Monday, April 20, 2009

Environment Matters

Late afternoon, San Diego: I step out of the airport terminal into brilliant surfer dude weather. I strip off my sweater and jacket, but even with a tee shirt and jeans I feel way overdressed. This is definitely shorts and flip-flop weather.

San Diego was unseasonably brisk when I left for a health journalists conference in Seattle five days before. The bracing Seattle spring - with some actual sunshine - was just my style, and I was very impressed by the parts of Seattle I saw, but I know I could never live there.

Way back in the mid-70s, I lived for a year in Vancouver BC. Beautiful city, lovely people. But the whole time I was there we had maybe 20 days where the sun made an appearance. Back in those days, people didn't know what seasonal depression was. I never knew what hit me. Now that I do, I would never expose myself to that situation again.

I collect my car, and an hour later I'm 3,500 feet up in the mountains in an environment that has nurtured and healed me the last 28 months. (The picture you see is typical of the views I get when I take my daily walks.) Generally, our surroundings get thrust upon us. I found mine serendipitously after my marriage broke up in late 2006.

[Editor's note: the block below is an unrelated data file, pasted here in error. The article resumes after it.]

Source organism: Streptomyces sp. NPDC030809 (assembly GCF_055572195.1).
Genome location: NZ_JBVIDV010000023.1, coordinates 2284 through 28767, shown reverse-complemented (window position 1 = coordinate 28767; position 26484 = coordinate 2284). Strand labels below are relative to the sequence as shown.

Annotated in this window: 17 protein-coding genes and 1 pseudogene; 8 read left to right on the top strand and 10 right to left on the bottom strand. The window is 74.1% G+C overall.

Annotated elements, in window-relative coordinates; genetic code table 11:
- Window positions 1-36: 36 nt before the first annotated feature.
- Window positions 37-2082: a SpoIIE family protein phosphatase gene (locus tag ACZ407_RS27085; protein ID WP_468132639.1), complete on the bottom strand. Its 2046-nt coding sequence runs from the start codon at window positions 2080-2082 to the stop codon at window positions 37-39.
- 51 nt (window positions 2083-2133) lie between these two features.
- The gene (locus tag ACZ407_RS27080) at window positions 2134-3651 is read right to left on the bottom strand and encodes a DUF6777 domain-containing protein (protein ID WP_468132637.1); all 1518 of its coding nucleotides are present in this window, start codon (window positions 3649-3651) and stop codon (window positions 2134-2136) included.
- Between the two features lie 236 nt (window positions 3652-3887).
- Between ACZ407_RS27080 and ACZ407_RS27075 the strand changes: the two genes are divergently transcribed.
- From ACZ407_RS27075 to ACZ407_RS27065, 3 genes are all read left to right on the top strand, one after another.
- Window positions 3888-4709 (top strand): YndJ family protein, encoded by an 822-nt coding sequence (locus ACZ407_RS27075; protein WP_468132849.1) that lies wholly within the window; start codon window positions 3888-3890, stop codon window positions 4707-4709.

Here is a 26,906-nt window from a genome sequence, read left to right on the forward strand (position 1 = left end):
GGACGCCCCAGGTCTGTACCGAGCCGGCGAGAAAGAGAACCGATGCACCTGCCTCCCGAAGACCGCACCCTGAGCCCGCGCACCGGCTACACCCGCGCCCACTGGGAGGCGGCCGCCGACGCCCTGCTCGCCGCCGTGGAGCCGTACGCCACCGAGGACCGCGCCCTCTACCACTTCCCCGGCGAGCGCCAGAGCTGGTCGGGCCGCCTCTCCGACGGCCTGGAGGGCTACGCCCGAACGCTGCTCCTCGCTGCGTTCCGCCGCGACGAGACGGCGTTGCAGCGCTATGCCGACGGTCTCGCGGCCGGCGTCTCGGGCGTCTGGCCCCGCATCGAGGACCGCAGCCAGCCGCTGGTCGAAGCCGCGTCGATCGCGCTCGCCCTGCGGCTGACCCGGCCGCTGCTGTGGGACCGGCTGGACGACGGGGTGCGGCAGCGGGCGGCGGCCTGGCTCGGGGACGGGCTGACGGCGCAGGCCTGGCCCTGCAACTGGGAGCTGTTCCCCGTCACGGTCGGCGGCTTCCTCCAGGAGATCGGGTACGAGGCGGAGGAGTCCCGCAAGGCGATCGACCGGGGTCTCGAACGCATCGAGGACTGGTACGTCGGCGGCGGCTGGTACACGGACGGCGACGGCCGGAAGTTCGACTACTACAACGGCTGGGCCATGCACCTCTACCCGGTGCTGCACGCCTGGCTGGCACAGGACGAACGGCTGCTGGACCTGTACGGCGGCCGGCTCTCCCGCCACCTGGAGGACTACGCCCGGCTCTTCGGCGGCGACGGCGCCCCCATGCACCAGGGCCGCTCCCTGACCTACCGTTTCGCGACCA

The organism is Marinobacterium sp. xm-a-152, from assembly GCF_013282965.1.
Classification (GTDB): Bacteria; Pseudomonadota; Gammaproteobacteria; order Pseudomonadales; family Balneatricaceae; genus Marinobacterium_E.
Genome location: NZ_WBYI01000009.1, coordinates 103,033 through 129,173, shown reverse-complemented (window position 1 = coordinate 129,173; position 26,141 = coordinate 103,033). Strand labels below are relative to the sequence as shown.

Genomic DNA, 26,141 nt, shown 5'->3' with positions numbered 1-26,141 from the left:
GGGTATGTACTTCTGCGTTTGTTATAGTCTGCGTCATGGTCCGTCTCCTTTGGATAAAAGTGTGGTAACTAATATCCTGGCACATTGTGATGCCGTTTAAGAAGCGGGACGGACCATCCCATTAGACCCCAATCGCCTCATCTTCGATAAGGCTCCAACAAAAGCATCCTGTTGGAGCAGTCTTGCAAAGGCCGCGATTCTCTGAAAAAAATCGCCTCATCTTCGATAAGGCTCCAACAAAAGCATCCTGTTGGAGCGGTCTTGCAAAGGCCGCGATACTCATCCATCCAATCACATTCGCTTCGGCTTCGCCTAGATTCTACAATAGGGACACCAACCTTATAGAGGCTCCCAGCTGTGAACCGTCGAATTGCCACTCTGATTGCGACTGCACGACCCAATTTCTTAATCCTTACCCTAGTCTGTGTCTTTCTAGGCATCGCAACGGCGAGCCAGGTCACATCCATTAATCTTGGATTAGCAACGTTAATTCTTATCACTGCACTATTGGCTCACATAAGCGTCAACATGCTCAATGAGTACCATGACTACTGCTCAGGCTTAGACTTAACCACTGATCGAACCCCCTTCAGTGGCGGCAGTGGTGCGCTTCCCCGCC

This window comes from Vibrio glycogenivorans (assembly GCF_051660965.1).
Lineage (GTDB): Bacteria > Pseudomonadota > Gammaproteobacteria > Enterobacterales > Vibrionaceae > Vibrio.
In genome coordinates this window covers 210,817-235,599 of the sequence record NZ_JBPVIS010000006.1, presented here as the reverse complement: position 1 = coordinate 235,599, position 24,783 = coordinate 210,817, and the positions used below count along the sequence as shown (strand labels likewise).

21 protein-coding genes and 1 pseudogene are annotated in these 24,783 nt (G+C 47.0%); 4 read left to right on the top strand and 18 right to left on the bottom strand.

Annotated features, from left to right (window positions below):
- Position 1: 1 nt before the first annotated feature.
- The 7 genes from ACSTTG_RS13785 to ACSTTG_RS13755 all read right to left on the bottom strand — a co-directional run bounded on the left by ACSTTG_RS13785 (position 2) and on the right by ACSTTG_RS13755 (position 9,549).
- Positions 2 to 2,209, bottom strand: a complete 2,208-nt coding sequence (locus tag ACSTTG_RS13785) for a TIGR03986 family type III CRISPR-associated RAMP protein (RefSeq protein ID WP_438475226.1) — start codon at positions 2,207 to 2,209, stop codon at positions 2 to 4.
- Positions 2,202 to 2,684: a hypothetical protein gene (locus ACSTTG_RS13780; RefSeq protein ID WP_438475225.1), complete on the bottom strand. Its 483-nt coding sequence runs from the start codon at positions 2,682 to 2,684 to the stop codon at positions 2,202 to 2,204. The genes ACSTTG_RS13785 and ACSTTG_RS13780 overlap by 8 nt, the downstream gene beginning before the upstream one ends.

I know the climate of the Pacific Northwest is a tonic for a good many people, and there are days here where I wish I could import some of that in short bursts. SImilarly, anytime I'm in New York, I feel I have been re-equipped with fresh batteries. Never underestimate your environment. The right job with the right income in the right relationship in the right neighborhood in the wrong part of the world for your particular psyche may be a disaster for you.

Me, I'm staying put.

On a similar note: My Seattle trip was my first air travel in nearly a year. I may have moved to a nurturing environment, but I nearly blew it in 2007 by going on the road 11 times, including four cross-country trips. By late summer I was showing clear signs of brain fatigue and by the end of the year I was running on fumes.

In 2008, I cut my road trips to one, not counting going to New Zealand to attend my daughter's wedding. For the first part of that year, I also pretty much stayed put on "my mountain," keeping my local and regional travel to a bare minimum, with a reduced work and social schedule.

I'm pretty much back up to full strength, but I would be crazy to go back to my 2007 killer routine. There's a conference coming up in San Francisco next month and another one in Pittsburgh in June. I will have to think very carefully about what else I want to include on my schedule. There are many things I want to do, but my brain clearly has limits.

Environment matters. Know thyself. Live well ...

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